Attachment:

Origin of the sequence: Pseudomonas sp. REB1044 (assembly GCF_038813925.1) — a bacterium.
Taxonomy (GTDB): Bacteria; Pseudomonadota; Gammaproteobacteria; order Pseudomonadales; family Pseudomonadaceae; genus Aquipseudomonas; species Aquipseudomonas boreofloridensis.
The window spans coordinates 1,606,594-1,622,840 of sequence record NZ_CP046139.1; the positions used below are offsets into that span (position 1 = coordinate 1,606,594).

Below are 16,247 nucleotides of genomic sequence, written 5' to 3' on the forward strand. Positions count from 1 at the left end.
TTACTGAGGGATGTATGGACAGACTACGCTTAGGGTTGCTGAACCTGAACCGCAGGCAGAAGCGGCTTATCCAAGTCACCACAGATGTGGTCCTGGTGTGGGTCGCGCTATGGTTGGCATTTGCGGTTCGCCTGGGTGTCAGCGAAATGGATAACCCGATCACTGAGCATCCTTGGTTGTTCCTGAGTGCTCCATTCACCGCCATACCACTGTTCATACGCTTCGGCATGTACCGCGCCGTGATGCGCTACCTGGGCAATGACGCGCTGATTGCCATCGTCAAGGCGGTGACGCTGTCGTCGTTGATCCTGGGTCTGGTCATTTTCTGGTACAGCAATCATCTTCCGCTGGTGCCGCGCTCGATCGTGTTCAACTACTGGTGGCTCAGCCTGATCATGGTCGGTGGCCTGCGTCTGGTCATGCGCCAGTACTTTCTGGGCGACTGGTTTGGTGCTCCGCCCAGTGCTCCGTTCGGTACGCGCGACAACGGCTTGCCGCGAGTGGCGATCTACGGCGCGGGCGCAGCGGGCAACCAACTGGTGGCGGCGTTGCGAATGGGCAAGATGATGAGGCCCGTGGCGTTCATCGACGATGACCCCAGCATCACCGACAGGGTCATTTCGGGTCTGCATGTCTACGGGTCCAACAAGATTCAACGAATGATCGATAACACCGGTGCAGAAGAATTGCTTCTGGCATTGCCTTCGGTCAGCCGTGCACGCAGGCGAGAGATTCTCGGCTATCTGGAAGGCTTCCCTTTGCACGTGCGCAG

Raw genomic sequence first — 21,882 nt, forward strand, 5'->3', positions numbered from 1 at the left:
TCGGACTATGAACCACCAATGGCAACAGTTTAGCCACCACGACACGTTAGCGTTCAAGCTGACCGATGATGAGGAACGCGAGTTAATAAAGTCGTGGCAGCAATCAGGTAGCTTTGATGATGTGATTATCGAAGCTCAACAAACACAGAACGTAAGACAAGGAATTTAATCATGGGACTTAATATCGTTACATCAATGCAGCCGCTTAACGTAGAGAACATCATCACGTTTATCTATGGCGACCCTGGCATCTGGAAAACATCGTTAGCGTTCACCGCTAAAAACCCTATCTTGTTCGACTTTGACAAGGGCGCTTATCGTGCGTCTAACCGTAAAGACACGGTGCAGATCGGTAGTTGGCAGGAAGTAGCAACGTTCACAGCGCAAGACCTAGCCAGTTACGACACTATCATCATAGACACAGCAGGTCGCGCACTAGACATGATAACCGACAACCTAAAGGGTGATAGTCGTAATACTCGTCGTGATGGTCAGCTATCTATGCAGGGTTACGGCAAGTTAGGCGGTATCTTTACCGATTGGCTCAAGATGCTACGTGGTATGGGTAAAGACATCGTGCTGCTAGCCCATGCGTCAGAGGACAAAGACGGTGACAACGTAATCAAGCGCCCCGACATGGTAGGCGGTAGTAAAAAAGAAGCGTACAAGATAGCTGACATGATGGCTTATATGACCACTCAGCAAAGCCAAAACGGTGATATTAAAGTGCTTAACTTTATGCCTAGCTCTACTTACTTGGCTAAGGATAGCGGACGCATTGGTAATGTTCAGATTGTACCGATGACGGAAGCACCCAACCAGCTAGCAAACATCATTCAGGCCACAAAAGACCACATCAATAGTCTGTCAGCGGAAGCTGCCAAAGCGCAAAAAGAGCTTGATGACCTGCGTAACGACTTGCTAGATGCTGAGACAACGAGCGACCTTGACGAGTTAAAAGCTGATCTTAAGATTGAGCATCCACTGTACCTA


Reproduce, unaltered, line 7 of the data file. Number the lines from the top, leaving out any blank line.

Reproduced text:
TCGGACTATGAACCACCAATGGCAACAGTTTAGCCACCACGACACGTTAGCGTTCAAGCTGACCGATGATGAGGAACGCGAGTTAATAAAGTCGTGGCAGCAATCAGGTAGCTTTGATGATGTGATTATCGAAGCTCAACAAACACAGAACGTAAGACAAGGAATTTAATCATGGGACTTAATATCGTTACATCAATGCAGCCGCTTAACGTAGAGAACATCATCACGTTTATCTATGGCGACCCTGGCATCTGGAAAACATCGTTAGCGTTCACCGCTAAAAACCCTATCTTGTTCGACTTTGACAAGGGCGCTTATCGTGCGTCTAACCGTAAAGACACGGTGCAGATCGGTAGTTGGCAGGAAGTAGCAACGTTCACAGCGCAAGACCTAGCCAGTTACGACACTATCATCATAGACACAGCAGGTCGCGCACTAGACATGATAACCGACAACCTAAAGGGTGATAGTCGTAATACTCGTCGTGATGGTCAGCTATCTATGCAGGGTTACGGCAAGTTAGGCGGTATCTTTACCGATTGGCTCAAGATGCTACGTGGTATGGGTAAAGACATCGTGCTGCTAGCCCATGCGTCAGAGGACAAAGACGGTGACAACGTAATCAAGCGCCCCGACATGGTAGGCGGTAGTAAAAAAGAAGCGTACAAGATAGCTGACATGATGGCTTATATGACCACTCAGCAAAGCCAAAACGGTGATATTAAAGTGCTTAACTTTATGCCTAGCTCTACTTACTTGGCTAAGGATAGCGGACGCATTGGTAATGTTCAGATTGTACCGATGACGGAAGCACCCAACCAGCTAGCAAACATCATTCAGGCCACAAAAGACCACATCAATAGTCTGTCAGCGGAAGCTGCCAAAGCGCAAAAAGAGCTTGATGACCTGCGTAACGACTTGCTAGATGCTGAGACAACGAGCGACCTTGACGAGTTAAAAGCTGATCTTAAGATTGAGCATCCACTGTACCTA